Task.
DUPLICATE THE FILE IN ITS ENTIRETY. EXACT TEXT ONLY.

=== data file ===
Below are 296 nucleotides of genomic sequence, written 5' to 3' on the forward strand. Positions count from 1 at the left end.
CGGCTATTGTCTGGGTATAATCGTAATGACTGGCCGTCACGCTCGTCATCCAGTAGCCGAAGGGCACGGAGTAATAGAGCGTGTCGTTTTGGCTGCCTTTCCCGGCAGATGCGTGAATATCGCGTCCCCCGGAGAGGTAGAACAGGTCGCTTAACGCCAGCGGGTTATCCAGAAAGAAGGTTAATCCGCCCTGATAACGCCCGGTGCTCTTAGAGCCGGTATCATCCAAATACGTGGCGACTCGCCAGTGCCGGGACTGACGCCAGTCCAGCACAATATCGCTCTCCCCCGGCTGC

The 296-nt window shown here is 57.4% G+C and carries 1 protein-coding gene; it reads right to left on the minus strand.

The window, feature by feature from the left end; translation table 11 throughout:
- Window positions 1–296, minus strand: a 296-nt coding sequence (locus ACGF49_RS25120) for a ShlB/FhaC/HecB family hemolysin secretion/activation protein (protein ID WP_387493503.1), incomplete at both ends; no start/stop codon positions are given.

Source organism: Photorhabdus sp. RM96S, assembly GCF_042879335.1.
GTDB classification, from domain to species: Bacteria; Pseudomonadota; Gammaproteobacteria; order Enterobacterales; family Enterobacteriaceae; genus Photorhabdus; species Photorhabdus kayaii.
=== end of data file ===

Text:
Below are 296 nucleotides of genomic sequence, written 5' to 3' on the forward strand. Positions count from 1 at the left end.
CGGCTATTGTCTGGGTATAATCGTAATGACTGGCCGTCACGCTCGTCATCCAGTAGCCGAAGGGCACGGAGTAATAGAGCGTGTCGTTTTGGCTGCCTTTCCCGGCAGATGCGTGAATATCGCGTCCCCCGGAGAGGTAGAACAGGTCGCTTAACGCCAGCGGGTTATCCAGAAAGAAGGTTAATCCGCCCTGATAACGCCCGGTGCTCTTAGAGCCGGTATCATCCAAATACGTGGCGACTCGCCAGTGCCGGGACTGACGCCAGTCCAGCACAATATCGCTCTCCCCCGGCTGC

The 296-nt window shown here is 57.4% G+C and carries 1 protein-coding gene; it reads right to left on the minus strand.

The window, feature by feature from the left end; translation table 11 throughout:
- Window positions 1–296, minus strand: a 296-nt coding sequence (locus ACGF49_RS25120) for a ShlB/FhaC/HecB family hemolysin secretion/activation protein (protein ID WP_387493503.1), incomplete at both ends; no start/stop codon positions are given.

Source organism: Photorhabdus sp. RM96S, assembly GCF_042879335.1.
GTDB classification, from domain to species: Bacteria; Pseudomonadota; Gammaproteobacteria; order Enterobacterales; family Enterobacteriaceae; genus Photorhabdus; species Photorhabdus kayaii.